Well, my current role hasn’t actually taken me away from an NHS setting yet. But, my PhD was very much about doing research in the community. So, I did focus groups where people with dementia in sort of community settings. So, places where they were already going to meet charities and things like that. I also did a lot of research which involved going to someone living with dementias, their own home and completing questionnaires with them in their own home.

Megan Calvert-O’Hare:

Okay. And Catherine.

Catherine Quinn:

Okay, so I work on the IDEAL study and any IDEAL study won’t have a remit around developing staff, the training for the researchers that work on the study because our researchers will go into care homes and enable me to do this. I draw on my experience of my first postdoc where I worked on a trial in care homes for about three years working with people with very severe dementia.

Megan Calvert-O’Hare:

Okay, great. Catherine, can you talk through any differences that might be in getting ethical approval to do research? For example, in a care home, which is where you said you did your first postdoc, and is it different to getting NHS ethics?

Catherine Quinn:

I guess we went down the same route of getting NHS ethical approval. Because we are working with people with severe dementia, there was issues around capacity to consent. So, anyway I don’t see it being any different. I guess there was some different things to think about in terms of protection of vulnerable older adults. I’m also thinking about the environment they work in. Again because most research I guess we do in the community where we go and visit people in their houses is a little bit different when you’re working in care homes where it’s completely different environment and there’s multiple people around and you’ve got to deal with the other residents in the home and staff as well. So, it’s slightly different but I guess there’s similarities in having information sheets and things like that.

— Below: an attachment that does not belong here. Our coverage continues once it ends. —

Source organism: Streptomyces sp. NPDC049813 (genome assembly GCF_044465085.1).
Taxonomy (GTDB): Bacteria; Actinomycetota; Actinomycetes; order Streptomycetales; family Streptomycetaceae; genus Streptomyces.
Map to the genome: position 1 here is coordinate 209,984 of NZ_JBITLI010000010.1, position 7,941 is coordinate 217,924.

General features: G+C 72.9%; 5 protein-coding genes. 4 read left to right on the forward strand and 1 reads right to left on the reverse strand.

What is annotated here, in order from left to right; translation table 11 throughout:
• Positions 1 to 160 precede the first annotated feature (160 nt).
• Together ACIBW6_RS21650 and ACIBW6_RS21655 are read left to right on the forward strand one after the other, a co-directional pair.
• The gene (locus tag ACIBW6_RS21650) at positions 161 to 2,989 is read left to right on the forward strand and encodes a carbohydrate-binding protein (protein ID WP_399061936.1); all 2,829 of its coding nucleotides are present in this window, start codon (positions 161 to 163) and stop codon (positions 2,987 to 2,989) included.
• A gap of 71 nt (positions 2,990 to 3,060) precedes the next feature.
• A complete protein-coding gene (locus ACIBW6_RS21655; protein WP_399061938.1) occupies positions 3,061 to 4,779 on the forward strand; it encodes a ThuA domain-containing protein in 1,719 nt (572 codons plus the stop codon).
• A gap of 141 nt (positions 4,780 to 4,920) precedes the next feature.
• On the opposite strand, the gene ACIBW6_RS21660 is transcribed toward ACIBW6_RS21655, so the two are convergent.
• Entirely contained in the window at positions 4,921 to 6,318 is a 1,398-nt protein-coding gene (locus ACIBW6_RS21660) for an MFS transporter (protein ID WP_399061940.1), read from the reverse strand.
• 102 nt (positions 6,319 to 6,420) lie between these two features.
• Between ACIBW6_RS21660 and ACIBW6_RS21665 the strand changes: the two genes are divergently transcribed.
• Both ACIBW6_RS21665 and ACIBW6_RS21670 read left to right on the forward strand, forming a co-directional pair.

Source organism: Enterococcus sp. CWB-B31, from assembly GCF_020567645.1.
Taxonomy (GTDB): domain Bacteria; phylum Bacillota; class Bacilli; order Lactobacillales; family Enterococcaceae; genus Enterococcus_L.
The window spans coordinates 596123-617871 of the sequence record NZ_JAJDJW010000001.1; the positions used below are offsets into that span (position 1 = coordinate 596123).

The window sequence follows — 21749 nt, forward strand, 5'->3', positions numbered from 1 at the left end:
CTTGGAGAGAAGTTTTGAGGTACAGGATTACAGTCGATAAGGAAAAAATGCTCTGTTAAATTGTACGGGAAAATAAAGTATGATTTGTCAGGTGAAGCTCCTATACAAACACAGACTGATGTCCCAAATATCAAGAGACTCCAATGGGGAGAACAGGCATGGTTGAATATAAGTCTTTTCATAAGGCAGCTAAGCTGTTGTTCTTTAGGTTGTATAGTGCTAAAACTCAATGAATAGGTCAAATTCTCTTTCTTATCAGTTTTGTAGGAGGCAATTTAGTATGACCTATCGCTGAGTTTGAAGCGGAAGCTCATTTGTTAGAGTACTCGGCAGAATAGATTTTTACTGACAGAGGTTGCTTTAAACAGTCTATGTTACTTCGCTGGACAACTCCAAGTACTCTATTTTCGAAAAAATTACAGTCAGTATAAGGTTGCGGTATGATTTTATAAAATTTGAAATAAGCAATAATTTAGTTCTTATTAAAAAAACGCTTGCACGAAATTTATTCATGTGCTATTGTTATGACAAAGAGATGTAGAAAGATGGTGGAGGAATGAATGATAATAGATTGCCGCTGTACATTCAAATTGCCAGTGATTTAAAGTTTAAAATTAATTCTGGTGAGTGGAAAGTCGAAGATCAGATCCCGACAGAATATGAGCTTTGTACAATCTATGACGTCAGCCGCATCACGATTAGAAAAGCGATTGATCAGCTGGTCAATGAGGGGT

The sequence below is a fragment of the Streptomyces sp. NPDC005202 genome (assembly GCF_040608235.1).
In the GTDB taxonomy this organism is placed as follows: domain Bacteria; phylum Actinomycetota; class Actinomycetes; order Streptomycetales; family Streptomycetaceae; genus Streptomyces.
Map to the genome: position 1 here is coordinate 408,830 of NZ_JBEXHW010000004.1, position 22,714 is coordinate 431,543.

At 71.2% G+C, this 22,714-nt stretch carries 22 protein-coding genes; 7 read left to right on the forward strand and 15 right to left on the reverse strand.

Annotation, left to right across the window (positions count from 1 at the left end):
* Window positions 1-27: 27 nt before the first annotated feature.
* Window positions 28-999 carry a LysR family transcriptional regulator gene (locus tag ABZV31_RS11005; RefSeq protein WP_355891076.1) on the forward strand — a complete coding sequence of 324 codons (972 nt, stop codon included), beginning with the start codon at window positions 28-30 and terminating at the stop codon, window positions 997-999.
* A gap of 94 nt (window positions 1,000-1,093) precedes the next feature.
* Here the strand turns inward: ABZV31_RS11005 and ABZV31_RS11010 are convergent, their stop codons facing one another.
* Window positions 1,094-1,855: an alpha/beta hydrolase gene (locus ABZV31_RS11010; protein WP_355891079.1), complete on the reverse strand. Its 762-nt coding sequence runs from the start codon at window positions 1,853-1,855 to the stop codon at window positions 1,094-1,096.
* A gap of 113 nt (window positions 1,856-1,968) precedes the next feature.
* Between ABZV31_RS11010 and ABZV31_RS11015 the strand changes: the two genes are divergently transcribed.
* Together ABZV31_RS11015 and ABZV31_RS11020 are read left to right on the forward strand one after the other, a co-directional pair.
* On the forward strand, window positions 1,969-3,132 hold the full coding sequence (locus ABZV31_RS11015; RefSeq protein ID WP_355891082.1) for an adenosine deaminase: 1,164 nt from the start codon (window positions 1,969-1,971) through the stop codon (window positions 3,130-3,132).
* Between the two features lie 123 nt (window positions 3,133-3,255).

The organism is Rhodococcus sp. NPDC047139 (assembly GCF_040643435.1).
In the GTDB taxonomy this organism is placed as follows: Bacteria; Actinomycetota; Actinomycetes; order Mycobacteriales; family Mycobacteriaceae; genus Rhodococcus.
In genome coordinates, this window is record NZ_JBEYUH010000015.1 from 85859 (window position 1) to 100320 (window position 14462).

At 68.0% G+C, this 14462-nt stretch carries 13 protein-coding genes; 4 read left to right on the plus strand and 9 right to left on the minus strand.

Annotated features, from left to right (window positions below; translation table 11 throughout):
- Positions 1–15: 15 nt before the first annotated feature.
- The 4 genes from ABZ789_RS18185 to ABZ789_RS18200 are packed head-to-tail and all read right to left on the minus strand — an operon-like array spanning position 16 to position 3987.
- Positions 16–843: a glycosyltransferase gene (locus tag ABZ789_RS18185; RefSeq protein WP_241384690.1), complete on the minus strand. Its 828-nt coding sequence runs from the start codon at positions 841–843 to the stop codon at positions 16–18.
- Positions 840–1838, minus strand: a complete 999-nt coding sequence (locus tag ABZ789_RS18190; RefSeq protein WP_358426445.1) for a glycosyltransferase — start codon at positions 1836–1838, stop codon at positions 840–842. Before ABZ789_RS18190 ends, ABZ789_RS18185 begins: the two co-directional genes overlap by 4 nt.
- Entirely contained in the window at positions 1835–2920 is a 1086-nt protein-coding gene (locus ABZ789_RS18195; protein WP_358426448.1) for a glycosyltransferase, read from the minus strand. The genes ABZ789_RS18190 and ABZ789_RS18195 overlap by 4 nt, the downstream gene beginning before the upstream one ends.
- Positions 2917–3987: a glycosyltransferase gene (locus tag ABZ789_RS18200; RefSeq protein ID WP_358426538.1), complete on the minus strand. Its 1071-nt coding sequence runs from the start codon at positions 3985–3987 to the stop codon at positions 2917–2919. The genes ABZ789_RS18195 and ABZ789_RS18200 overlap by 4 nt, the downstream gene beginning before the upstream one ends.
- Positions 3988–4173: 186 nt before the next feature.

Megan Calvert-O’Hare:

Okay. And Charlotte, was there anything different about setting up a non NHS study that you found for yours?

Charlotte Stoner:

Well, as mine we’re sort of going into people’s own homes, it was very much safety and lone working. So at the research ethics committee meeting I went to, I was asked by one of the committee members if I’d considered the alligator in the bathtub scenario, which is basically about dangerous pets. So, thankfully I’ve never come across an alligator in a bathtub, but it was about-

Megan Calvert-O’Hare:

Have you come across dogs, scary dogs?

Charlotte Stoner:

I’ve come across dogs, but you know, I’m fine with dogs. So, I suppose for someone who maybe doesn’t like dogs or has an allergy, then it’s going to be quite important. So, I think that question was have you considered it and what would you do about it? And I think, so, the importance for me was lone working procedures.

Charlotte Stoner:

So, if you’re going into someone’s own home in the community, you’re out of the office for long periods of time. And it’s about your own safety. So, maybe having a diary in the office where it says where you’re going, what time you’re due to arrive, and what time you’re coming back. Maybe even texting a colleague to say, “Here,” texting and calling to say you’ve left that person’s home. So for me it was just very much about maintaining safety in the community.

Megan Calvert-O’Hare:

Yeah. Okay. And, did you ever figure out whether you can accept a cup of tea? Which was a question.

Charlotte Stoner:

I’m not sure.

Megan Calvert-O’Hare:

Came up earlier.

Suzanne Hill:

Can you?

Charlotte Stoner:

A lot of people I speak to say yes, because I think there’s an issue around building rapport. Particularly because I used to do, talking about care home research, right before I did that I was working with people in the houses and there is something about building rapport with people and the technical or if you like pets, it’s something to start building rapport when you go in there. I always had my colleague who I used to always work with would never do that, but she always used to say to people she had a long drive on the journey back. So, but-

Megan Calvert-O’Hare:

To be polite.

Charlotte Stoner:

To be polite, yes, and I’ve heard some horror stories of people having sort of washing up liquid still in their tea and things. But I think it’s taking that part, it’s about building rapport. So, and it’s thinking about ways in which you can do that before you start doing the research.

Megan Calvert-O’Hare: